Rights and Wrongs

Lately, much that’s in the news causes the observant to wonder how long our treasured rights, as allegedly guaranteed in the first ten amendments of the Constitution, will be available to us to exercise. My current reading is the eye-opening exposé by John Whitehead, A Government of Wolves: The Emerging American Police State. It documents how, slowly but surely, we the sheople are being preyed on by our exalted rulers with lethal force.

I am really prompted to compose this post today, though, by a semi-amusing story on the Huffington Post site, showing how an enterprising county fair game proprietor found notoriety by using President Obama’s face as a dart board target. Now, in today’s polarized atmosphere, reaction is sure to range from attaboys to calls for hate crime prosecution. But let’s look at it in the larger picture.

Does the vendor have a right to do this? Absolutely. He is protected by the First Amendment’s freedom of speech clause, which he did not overstep by infringing on anyone else’s rights. Fairgoers are free to play, or not to play, his game. And certainly Mr. Obama was not injured by the display.

Did he exercise good judgment? Probably not. He made a political statement distasteful to many, and that could harm his business as well as that of the fair he was at. It’s not a charitable idea in general to impute any approbation to children, who have been known to be quite numerous at county fair midways, in the matter of throwing a dart at the likeness of a person’s head. (Yeah, leave that to the adults….)

Interesting, though, that many current complainers would have been fine, eight years ago, if the visage were that of George W. Bush. Same right, same exercise of judgment. Why would some view it differently?

Does it in fact make any difference that it’s a president’s face at all? I would argue that it should not. One unfortunate reality of the last couple of centuries in this country is that the office has been raised far above the station intended for it by the Founders. As the character Joe Pesci played in the 1994 movie With Honors put it,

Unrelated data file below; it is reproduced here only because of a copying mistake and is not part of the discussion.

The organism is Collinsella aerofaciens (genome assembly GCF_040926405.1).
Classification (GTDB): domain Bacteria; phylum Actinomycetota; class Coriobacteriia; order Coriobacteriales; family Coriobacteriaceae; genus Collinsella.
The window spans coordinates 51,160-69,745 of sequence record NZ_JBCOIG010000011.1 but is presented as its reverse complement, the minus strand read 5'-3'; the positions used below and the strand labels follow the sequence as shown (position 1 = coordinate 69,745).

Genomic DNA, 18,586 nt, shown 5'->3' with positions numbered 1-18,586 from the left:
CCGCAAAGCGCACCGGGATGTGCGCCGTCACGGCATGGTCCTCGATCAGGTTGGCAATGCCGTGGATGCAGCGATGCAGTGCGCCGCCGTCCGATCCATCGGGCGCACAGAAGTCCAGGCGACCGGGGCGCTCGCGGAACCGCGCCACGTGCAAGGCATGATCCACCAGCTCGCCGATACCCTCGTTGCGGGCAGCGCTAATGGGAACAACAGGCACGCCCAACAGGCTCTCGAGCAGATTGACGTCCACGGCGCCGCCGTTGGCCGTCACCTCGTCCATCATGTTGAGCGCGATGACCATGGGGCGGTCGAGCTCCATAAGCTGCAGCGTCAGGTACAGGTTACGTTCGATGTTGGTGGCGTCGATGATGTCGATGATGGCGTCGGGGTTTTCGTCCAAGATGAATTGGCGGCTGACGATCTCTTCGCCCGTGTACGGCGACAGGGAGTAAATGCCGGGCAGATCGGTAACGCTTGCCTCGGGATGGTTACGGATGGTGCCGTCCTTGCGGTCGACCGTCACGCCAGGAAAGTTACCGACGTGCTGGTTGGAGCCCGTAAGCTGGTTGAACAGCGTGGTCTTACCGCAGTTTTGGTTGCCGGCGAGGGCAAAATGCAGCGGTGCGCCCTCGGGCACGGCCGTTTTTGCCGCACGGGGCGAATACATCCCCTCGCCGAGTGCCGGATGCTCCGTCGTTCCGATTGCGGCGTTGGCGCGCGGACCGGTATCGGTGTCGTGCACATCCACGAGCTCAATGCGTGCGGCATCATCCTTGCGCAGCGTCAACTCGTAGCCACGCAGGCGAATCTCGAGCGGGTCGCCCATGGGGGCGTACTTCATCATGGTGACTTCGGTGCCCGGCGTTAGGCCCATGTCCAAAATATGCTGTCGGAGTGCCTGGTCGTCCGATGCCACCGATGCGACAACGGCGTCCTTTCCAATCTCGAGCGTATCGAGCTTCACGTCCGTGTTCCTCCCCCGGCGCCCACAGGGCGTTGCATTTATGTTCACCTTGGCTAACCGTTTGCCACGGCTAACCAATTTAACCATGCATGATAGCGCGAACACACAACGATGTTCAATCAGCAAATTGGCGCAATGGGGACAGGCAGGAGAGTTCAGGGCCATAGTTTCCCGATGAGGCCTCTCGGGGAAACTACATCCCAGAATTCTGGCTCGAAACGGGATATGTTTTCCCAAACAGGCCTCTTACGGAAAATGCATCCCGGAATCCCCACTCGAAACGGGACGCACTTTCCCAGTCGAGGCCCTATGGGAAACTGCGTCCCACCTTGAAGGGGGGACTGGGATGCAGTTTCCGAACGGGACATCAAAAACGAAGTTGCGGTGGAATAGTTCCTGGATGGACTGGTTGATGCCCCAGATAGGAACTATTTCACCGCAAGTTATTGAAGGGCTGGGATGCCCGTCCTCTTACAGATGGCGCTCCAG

The President isn’t an elected King, no matter how many bombs he can drop, because the crude Constitution doesn’t trust him. He’s a servant of the people. He’s a bum, okay Mr. Pitkannan? He’s just a bum.

Indeed. Any President, any Congress critter, any supreme, superior, or inferior court judge, any bureaucrat or IRS lackey needs to remember that WE THE PEOPLE are their boss, and they serve at our pleasure. A president deserves the respect due any citizen of these United States. No more, no less.

And yes, I have specifically said CITIZEN. That will disqualify me from being a public servant in the city of Seattle, which is spending its time less in good governance than in policing the dictionary.

That leads into the topic of my previous “leisure” (i.e., other than work or degree program) reading, Walter Block’s provocative The Case for Discrimination. If you want a thoroughgoing libertarian’s perspective on the topic, this is it. You can download the e-book from Barnes & Noble for the princely sum of three dollars. Well worth it!

 

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